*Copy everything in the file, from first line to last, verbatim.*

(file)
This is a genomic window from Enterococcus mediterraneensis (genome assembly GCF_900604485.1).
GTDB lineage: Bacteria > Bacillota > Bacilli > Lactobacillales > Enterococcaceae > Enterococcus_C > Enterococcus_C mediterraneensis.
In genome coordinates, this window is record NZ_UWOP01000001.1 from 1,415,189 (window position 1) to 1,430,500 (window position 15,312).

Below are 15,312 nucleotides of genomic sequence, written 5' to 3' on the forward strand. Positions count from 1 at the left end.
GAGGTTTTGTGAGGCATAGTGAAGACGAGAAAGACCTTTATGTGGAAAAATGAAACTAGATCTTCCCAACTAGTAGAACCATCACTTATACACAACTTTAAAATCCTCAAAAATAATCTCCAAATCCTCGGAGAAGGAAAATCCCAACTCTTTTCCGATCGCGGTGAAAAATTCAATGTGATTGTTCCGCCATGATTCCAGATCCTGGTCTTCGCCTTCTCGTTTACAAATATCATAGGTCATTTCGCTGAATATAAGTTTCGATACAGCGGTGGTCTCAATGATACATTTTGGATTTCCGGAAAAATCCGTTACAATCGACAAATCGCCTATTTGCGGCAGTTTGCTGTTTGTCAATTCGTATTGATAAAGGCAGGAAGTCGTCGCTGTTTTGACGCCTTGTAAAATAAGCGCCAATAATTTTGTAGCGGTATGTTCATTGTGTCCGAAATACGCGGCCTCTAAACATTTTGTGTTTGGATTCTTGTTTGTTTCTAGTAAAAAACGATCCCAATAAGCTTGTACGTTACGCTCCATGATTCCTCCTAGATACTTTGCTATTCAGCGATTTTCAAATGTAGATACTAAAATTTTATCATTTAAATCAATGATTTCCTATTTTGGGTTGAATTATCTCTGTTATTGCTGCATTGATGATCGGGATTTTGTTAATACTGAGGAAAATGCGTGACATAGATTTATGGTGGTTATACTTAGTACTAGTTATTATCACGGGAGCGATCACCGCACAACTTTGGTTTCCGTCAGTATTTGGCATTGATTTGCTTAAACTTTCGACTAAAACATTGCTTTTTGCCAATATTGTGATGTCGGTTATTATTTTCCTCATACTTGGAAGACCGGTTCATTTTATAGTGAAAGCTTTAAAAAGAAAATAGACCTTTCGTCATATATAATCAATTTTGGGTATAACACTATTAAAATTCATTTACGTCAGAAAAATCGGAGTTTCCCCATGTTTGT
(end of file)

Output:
This is a genomic window from Enterococcus mediterraneensis (genome assembly GCF_900604485.1).
GTDB lineage: Bacteria > Bacillota > Bacilli > Lactobacillales > Enterococcaceae > Enterococcus_C > Enterococcus_C mediterraneensis.
In genome coordinates, this window is record NZ_UWOP01000001.1 from 1,415,189 (window position 1) to 1,430,500 (window position 15,312).

Below are 15,312 nucleotides of genomic sequence, written 5' to 3' on the forward strand. Positions count from 1 at the left end.
GAGGTTTTGTGAGGCATAGTGAAGACGAGAAAGACCTTTATGTGGAAAAATGAAACTAGATCTTCCCAACTAGTAGAACCATCACTTATACACAACTTTAAAATCCTCAAAAATAATCTCCAAATCCTCGGAGAAGGAAAATCCCAACTCTTTTCCGATCGCGGTGAAAAATTCAATGTGATTGTTCCGCCATGATTCCAGATCCTGGTCTTCGCCTTCTCGTTTACAAATATCATAGGTCATTTCGCTGAATATAAGTTTCGATACAGCGGTGGTCTCAATGATACATTTTGGATTTCCGGAAAAATCCGTTACAATCGACAAATCGCCTATTTGCGGCAGTTTGCTGTTTGTCAATTCGTATTGATAAAGGCAGGAAGTCGTCGCTGTTTTGACGCCTTGTAAAATAAGCGCCAATAATTTTGTAGCGGTATGTTCATTGTGTCCGAAATACGCGGCCTCTAAACATTTTGTGTTTGGATTCTTGTTTGTTTCTAGTAAAAAACGATCCCAATAAGCTTGTACGTTACGCTCCATGATTCCTCCTAGATACTTTGCTATTCAGCGATTTTCAAATGTAGATACTAAAATTTTATCATTTAAATCAATGATTTCCTATTTTGGGTTGAATTATCTCTGTTATTGCTGCATTGATGATCGGGATTTTGTTAATACTGAGGAAAATGCGTGACATAGATTTATGGTGGTTATACTTAGTACTAGTTATTATCACGGGAGCGATCACCGCACAACTTTGGTTTCCGTCAGTATTTGGCATTGATTTGCTTAAACTTTCGACTAAAACATTGCTTTTTGCCAATATTGTGATGTCGGTTATTATTTTCCTCATACTTGGAAGACCGGTTCATTTTATAGTGAAAGCTTTAAAAAGAAAATAGACCTTTCGTCATATATAATCAATTTTGGGTATAACACTATTAAAATTCATTTACGTCAGAAAAATCGGAGTTTCCCCATGTTTGT